Haruki Murakami’s nostalgic coming-of-age novel Norwegian Wood is one of those books that quickly become hot film projects. A global success, selling over 10 million copies worldwide, it is the acclaimed author’s most accessible work – a story of youth, sexuality, love and loss set in late sixties Tokyo. The book’s international fan base not only indicates a successful film adaptation, but also offers Japanese cinema the opportunity to approach a more mainstream western audience showcasing a production totally different from the horror, manga and anime films or Takeshi Kitano’s idiosyncratic creations that is popular for. Of course, there’s always a difficulty in adapting books for the screen and the more famous the writer, the bigger the challenge for the filmmaker. In Norwegian Wood the main challenge is that the narrative progresses slowly with its main character largely remaining passive through it.
The protagonist is Toru Watanabe, a 19-year-old student spending his time between classes, part-time jobs and one-night stands encouraged by his dorm friend Nagawasa. His seemingly carefree student life, though, is clouded by Toru’s grief for his best friend Kizuki, who committed suicide when they were still in high school. One day, he runs into Kizuki’s long-term girlfriend, the beautiful and fragile Naoko and they soon come close to each other, drawn together by their mutual wound. However, their romance abruptly comes to a halt as Naoko, constantly tormented by the past, withdraws to a remote retreat leaving Toru devastated. Deeply in love, he promises to stay loyal until she gets better, but their relationship is increasingly challenged, not only by Naoko’s worsening condition, but also from the coming of a new girl in Toru’s life, the lively and free-spirited Midori.
This is a story of long walks and talks, long awaited letters and confessions, of longing and craving for a beloved one. The director, Anh Hung Tran (The Scent of Green Papaya), who also worked on the adaptation, smartly plays this as a mesmerising mood piece. Utilising fluid camerawork to film the heroes at the centre of imposing natural landscapes, or extreme close-ups, as if trying to read their unspoken thoughts through their faces, Tran creates a fascinating visual palette. Cinematography by the award winning Lee Ping Bin (In the Mood For Love, Three Times) is hypnotically striking, as the camera moves through endless green meadows and snowy mountains or raging waves that bring in mind Hokusai’s famous painting The Great Wave off Kanagawa. For internal and city shots, production designers Norifumi Ataka and Yen Khe Luguem meticulously replicated the 1960s backdrop and gave each space, from Toru’s gloomy dorm and Naoko’s warm retreat to ornate hostel rooms and restaurants, its own unique character. Radiohead’s Jon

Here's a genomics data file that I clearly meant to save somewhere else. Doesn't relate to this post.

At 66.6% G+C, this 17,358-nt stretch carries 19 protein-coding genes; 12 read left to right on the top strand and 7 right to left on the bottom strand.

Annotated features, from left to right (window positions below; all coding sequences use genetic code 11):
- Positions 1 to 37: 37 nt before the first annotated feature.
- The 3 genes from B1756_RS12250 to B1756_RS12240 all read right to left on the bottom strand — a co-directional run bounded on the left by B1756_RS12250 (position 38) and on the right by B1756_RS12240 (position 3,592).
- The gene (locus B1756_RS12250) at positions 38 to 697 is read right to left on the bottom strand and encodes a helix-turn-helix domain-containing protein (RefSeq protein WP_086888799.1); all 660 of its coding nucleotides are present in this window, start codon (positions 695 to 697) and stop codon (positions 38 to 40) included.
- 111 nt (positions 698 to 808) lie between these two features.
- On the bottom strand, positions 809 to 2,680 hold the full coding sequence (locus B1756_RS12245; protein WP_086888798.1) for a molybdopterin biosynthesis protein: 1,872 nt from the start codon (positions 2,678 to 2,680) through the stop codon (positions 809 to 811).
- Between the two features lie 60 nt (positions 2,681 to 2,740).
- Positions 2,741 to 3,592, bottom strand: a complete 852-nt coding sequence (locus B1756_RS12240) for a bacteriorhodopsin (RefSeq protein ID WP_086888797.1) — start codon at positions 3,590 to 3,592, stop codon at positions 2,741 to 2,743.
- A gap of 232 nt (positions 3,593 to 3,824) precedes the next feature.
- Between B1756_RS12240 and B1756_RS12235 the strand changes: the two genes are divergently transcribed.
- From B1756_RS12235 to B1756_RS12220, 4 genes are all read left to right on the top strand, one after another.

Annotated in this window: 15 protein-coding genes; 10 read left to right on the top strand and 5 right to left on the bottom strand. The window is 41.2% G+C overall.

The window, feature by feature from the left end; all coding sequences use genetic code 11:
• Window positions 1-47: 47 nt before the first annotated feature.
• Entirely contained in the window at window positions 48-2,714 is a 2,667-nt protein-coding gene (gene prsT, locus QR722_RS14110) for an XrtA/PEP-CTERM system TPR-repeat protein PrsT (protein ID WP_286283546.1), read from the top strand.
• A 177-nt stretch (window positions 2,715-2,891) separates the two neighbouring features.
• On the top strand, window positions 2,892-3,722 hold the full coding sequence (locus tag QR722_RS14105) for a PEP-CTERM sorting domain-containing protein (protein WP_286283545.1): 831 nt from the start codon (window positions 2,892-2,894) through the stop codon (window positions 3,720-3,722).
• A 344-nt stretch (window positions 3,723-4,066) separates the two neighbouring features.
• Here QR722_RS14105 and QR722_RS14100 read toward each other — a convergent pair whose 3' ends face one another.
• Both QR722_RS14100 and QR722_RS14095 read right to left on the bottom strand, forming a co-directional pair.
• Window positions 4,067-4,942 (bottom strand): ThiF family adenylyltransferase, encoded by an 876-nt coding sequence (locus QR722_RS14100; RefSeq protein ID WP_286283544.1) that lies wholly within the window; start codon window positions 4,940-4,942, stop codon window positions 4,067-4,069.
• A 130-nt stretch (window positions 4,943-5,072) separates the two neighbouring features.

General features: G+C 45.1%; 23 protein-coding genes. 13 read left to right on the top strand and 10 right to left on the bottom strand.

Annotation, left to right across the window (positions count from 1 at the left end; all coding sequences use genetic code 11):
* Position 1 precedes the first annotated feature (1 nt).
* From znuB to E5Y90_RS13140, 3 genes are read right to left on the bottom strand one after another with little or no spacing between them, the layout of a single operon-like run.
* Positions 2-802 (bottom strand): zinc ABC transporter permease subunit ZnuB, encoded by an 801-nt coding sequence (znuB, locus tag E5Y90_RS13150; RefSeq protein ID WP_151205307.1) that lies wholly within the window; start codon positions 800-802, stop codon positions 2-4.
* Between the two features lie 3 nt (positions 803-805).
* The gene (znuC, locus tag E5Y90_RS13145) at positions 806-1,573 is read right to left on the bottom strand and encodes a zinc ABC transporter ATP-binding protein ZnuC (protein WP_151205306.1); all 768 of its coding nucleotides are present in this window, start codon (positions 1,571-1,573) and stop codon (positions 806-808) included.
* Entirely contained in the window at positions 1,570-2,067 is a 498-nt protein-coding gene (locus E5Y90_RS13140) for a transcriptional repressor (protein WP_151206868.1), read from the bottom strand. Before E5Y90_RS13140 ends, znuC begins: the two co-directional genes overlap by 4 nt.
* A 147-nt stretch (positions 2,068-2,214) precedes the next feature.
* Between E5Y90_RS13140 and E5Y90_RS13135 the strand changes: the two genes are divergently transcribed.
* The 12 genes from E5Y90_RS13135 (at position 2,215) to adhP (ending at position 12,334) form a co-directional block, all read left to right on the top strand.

ny Greenwoodcompletes the dreamy visuals with an emotive score.
The film is a genuine treat for the eyes and its eroticism and impressionistic flair bring in mind another Asian elegiac romance, In the Mood for Love. Unlike Wong Kar Wai though, Anh Hung Tran also had the difficult task of bringing a very popular book into the screen. Probably too conscious not to let its fans down, Tran gives the feeling that he tried to include almost every episode in the three-hundred page long novel, stretching the film’s length to 133 minutes. The result is uneven: while all plot bits are in place the action feels fragmented and, sometimes, out of context – like, for example, Toru’s love scene with Naoko’s retreat roommate, Reiko. The film also encounters, I believe, a certain paradox: viewers who haven’t read the book might find it too slow, while those who have, are most likely to find it too rushed.
Being in the second category myself, I was a little disappointed, in particular, by the very little screen time dedicated to Midori. Although played with wit and charm by debut actress Kiko Mizuhara, what we see on screen is only a pale shadow of the rich and endearing character of the novel, and her relationship with Toru is barely explored. Similarly, the film loses some of the novel's poignancy when it comes to its exploration of sexuality and the affinity between sex and death. Despite these weaknesses, however, Norwegian Wood makes a faithful, stunning adaptation that is, most importantly, true to the novel’s tone with the idyllic surfaces constantly threatened by an underlying sense of loss and torment.
Aside from Tran and the meticulous production team, credit must be also given to the talented cast. Ken'ichi Matsuyama is convincing as the stoic, wounded Toru, Reika Kirishima makes a gentle, motherly Reiko and, as mentioned above, Kiko Mizuhara is a small revelation as Midori. Rinko Kikuchi is the only actor with a certain reputation outside Japan thanks to her Oscar nomination for Babel and her role in The Brothers Bloom. She seems a safe choice for the role of Naoko and, despite looking slightly too old for playing a 20-year-old, she proves with her powerful performance that she’s a gifted and versatile actress. Lastly, one of my personal favourite scenes belongs to Eriko Hatsune who, in a single extreme close up shot, conveys the tortured psyche of repressed aristocrat Hatsumi.